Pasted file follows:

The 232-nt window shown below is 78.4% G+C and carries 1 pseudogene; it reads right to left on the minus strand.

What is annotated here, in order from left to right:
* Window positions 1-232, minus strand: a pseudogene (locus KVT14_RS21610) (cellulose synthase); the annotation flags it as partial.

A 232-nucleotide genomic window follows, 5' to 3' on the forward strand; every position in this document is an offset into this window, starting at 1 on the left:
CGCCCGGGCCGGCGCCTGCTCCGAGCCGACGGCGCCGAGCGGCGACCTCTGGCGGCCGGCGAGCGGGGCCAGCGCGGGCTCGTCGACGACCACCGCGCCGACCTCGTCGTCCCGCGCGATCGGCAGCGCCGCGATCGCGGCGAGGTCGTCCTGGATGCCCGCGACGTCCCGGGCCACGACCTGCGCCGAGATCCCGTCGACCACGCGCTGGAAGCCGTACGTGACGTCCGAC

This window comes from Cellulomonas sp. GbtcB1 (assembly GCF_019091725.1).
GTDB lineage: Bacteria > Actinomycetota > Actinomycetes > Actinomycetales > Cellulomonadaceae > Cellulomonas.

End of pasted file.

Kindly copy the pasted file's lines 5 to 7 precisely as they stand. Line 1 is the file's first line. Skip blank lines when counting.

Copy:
CGCCCGGGCCGGCGCCTGCTCCGAGCCGACGGCGCCGAGCGGCGACCTCTGGCGGCCGGCGAGCGGGGCCAGCGCGGGCTCGTCGACGACCACCGCGCCGACCTCGTCGTCCCGCGCGATCGGCAGCGCCGCGATCGCGGCGAGGTCGTCCTGGATGCCCGCGACGTCCCGGGCCACGACCTGCGCCGAGATCCCGTCGACCACGCGCTGGAAGCCGTACGTGACGTCCGAC

This window comes from Cellulomonas sp. GbtcB1 (assembly GCF_019091725.1).
GTDB lineage: Bacteria > Actinomycetota > Actinomycetes > Actinomycetales > Cellulomonadaceae > Cellulomonas.